Monday, March 14, 2011

Mathematics and Preschoolers III

Adding and Subtracting Sets

When working with preschoolers, our addition and subtraction activities are going to look different than what a 1st grader does.  It looks similar to what Kindergarten students do, except we do a lot more with manipulatives where most of Aaron and Caleb's work was/is out of a workbook and using pictures.  Very seldom do they pull out the manipulatives unless a child is having difficulty with the it's important that those of us that have children going to public school...let's get them well-versed in manipulating sets before Kindergarten!

The easiest way to introduce adding and subtracting is through fingerplays/songs.  Here are some examples.

The Bee Hive
Here is a bee hive.  Where are the bees?
Hidden away, so nobody sees.
Here they come buzzing, out of the hive!

5 Tall Giraffes
Lyrics by Colleen and Uncle Squaty Songcard-A-Props @2008
(Tune: Oh, My Darling Clementine)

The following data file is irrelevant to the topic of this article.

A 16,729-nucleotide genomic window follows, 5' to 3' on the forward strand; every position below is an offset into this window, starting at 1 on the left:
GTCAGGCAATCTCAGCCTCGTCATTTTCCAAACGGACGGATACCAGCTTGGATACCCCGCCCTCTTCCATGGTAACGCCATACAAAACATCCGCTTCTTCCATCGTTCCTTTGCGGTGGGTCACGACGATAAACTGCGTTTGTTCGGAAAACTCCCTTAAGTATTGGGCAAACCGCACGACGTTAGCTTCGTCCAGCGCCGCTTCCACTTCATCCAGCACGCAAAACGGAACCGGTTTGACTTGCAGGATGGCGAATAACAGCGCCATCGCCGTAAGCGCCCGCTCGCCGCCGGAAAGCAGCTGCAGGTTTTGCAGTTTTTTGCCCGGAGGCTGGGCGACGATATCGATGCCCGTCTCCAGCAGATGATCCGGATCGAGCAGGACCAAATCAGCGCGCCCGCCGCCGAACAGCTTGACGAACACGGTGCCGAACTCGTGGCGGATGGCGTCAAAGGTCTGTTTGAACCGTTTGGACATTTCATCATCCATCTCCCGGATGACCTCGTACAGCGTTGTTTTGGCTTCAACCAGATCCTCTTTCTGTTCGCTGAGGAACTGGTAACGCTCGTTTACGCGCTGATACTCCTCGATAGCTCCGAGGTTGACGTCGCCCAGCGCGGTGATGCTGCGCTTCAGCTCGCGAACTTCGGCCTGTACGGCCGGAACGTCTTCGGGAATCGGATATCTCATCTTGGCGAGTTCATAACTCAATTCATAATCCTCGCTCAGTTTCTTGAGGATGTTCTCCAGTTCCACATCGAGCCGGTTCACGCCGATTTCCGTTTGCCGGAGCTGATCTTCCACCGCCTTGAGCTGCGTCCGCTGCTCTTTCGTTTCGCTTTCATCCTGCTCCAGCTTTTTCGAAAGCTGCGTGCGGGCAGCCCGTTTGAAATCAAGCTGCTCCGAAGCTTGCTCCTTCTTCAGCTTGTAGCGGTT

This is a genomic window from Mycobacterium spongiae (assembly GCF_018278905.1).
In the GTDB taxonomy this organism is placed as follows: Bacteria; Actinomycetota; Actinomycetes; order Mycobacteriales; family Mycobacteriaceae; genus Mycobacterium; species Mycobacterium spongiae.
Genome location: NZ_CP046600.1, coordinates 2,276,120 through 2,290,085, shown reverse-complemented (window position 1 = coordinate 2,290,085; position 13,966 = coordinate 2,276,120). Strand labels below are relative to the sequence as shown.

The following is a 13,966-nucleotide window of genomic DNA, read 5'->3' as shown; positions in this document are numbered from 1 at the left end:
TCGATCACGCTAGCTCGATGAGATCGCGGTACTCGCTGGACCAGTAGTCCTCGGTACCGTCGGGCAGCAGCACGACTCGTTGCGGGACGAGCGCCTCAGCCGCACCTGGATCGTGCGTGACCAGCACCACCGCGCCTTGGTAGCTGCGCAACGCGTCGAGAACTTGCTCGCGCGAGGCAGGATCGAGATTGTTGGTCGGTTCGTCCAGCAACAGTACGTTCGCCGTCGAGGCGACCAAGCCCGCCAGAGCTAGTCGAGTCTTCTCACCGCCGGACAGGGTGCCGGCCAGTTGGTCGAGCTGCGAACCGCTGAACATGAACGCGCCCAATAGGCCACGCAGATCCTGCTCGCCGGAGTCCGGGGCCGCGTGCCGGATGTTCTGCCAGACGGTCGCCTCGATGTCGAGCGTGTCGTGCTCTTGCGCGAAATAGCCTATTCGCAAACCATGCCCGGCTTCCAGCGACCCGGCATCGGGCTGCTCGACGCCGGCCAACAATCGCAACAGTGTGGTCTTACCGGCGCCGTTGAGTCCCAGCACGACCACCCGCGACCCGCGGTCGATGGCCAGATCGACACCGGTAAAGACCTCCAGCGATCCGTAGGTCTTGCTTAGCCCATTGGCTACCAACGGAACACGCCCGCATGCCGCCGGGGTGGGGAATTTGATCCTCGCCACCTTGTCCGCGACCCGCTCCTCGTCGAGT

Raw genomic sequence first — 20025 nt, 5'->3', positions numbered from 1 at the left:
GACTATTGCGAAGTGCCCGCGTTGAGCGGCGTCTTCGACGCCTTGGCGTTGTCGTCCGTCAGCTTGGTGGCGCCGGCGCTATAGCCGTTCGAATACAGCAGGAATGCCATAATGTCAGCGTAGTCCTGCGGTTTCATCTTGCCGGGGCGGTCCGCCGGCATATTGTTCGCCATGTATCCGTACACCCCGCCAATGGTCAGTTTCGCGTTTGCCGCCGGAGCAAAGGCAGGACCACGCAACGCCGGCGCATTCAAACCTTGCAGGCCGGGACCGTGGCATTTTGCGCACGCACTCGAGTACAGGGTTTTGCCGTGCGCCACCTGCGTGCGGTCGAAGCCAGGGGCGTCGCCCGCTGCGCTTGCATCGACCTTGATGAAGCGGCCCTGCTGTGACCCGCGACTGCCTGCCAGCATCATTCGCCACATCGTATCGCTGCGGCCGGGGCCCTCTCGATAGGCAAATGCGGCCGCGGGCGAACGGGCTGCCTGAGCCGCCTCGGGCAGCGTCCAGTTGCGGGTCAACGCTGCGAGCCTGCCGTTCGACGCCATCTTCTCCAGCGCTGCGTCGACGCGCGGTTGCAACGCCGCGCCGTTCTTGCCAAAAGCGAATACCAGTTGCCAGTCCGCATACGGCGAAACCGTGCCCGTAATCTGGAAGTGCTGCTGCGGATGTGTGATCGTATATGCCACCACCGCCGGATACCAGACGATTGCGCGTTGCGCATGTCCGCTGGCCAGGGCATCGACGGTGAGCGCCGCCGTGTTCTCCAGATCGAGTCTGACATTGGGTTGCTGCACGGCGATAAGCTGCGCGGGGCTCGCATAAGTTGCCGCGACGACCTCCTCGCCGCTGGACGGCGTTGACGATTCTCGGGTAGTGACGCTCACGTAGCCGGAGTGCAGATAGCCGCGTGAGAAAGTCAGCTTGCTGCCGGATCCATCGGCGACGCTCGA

1 giraffe, with his long neck, stretched to touch the sky so blue.
Call another giraffe to join him, all together there were 2.
2 giraffes with their long tongues, plucked the leaves from the thorny tree.
Called another giraffe to join them, all together there were 3.
3 giraffes spread their long legs, to drink the water along the shore.
Called another giraffe to join them, all together there were 4.
4 giraffes, long eyelashes, to keep the sand out of their eyes.
Called another giraffe to join them, all together there were 5.
All giraffes have long eyelashes, Long legs and necks and tongues.
So we’ve learned through the song we’re singing, many parts on giraffes are long!

One Elephant Went Out One Day
One elephant went out one day,
Upon a spider's web one day.

He had such enormous fun.
He called for another elephant to come.


These are familiar songs that my students love to dramatize!  I won't add the lyrics, I'm sure you know them!
*  5 Little Monkeys Jumping on the Bed
*  5 Green and Speckled Frogs
*  5 Little Ducks When Out to Play

Hands-on is the way to go with addition and subtraction.  Young students need to be able to touch and move the manipulatives around so they can understand exactly what it happening.  It helps it be a bit more meaningful vs. abstract.